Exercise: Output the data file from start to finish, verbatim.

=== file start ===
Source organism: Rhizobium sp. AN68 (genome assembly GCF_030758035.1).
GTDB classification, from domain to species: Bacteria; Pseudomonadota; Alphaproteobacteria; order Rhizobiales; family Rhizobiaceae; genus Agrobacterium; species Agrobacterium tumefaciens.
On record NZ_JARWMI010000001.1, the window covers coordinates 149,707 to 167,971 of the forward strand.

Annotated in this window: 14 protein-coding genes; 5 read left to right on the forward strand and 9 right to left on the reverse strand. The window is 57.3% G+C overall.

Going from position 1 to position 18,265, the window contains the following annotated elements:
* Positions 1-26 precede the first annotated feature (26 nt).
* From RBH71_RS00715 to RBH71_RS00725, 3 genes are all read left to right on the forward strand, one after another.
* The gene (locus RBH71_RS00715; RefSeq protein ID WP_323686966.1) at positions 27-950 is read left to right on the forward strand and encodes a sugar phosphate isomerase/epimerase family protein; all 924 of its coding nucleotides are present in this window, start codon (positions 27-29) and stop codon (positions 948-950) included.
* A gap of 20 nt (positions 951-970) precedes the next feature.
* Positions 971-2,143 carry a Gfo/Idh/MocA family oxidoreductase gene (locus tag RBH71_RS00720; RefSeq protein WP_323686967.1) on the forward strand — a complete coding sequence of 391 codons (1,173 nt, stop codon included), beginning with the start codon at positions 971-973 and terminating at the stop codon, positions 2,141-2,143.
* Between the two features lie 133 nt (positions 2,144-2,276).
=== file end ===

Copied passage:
Source organism: Rhizobium sp. AN68 (genome assembly GCF_030758035.1).
GTDB classification, from domain to species: Bacteria; Pseudomonadota; Alphaproteobacteria; order Rhizobiales; family Rhizobiaceae; genus Agrobacterium; species Agrobacterium tumefaciens.
On record NZ_JARWMI010000001.1, the window covers coordinates 149,707 to 167,971 of the forward strand.

Annotated in this window: 14 protein-coding genes; 5 read left to right on the forward strand and 9 right to left on the reverse strand. The window is 57.3% G+C overall.

Going from position 1 to position 18,265, the window contains the following annotated elements:
* Positions 1-26 precede the first annotated feature (26 nt).
* From RBH71_RS00715 to RBH71_RS00725, 3 genes are all read left to right on the forward strand, one after another.
* The gene (locus RBH71_RS00715; RefSeq protein ID WP_323686966.1) at positions 27-950 is read left to right on the forward strand and encodes a sugar phosphate isomerase/epimerase family protein; all 924 of its coding nucleotides are present in this window, start codon (positions 27-29) and stop codon (positions 948-950) included.
* A gap of 20 nt (positions 951-970) precedes the next feature.
* Positions 971-2,143 carry a Gfo/Idh/MocA family oxidoreductase gene (locus tag RBH71_RS00720; RefSeq protein WP_323686967.1) on the forward strand — a complete coding sequence of 391 codons (1,173 nt, stop codon included), beginning with the start codon at positions 971-973 and terminating at the stop codon, positions 2,141-2,143.
* Between the two features lie 133 nt (positions 2,144-2,276).